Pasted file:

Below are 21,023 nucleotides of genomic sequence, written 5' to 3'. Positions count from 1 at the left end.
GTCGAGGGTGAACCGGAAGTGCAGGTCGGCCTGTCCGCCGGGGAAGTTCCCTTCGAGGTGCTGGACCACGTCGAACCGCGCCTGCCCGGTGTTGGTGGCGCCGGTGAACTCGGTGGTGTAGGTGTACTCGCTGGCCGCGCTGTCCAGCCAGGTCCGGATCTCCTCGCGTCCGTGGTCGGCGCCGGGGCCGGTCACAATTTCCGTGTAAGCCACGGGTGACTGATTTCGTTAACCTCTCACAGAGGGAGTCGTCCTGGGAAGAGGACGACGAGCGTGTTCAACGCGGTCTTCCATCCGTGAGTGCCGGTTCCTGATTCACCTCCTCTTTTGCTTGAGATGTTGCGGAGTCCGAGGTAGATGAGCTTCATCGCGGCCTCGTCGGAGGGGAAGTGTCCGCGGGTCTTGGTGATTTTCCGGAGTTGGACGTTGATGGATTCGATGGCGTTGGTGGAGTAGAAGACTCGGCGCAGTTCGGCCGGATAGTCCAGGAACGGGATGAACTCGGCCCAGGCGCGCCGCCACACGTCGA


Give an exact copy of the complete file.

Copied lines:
Below are 21,023 nucleotides of genomic sequence, written 5' to 3'. Positions count from 1 at the left end.
GTCGAGGGTGAACCGGAAGTGCAGGTCGGCCTGTCCGCCGGGGAAGTTCCCTTCGAGGTGCTGGACCACGTCGAACCGCGCCTGCCCGGTGTTGGTGGCGCCGGTGAACTCGGTGGTGTAGGTGTACTCGCTGGCCGCGCTGTCCAGCCAGGTCCGGATCTCCTCGCGTCCGTGGTCGGCGCCGGGGCCGGTCACAATTTCCGTGTAAGCCACGGGTGACTGATTTCGTTAACCTCTCACAGAGGGAGTCGTCCTGGGAAGAGGACGACGAGCGTGTTCAACGCGGTCTTCCATCCGTGAGTGCCGGTTCCTGATTCACCTCCTCTTTTGCTTGAGATGTTGCGGAGTCCGAGGTAGATGAGCTTCATCGCGGCCTCGTCGGAGGGGAAGTGTCCGCGGGTCTTGGTGATTTTCCGGAGTTGGACGTTGATGGATTCGATGGCGTTGGTGGAGTAGAAGACTCGGCGCAGTTCGGCCGGATAGTCCAGGAACGGGATGAACTCGGCCCAGGCGCGCCGCCACACGTCGA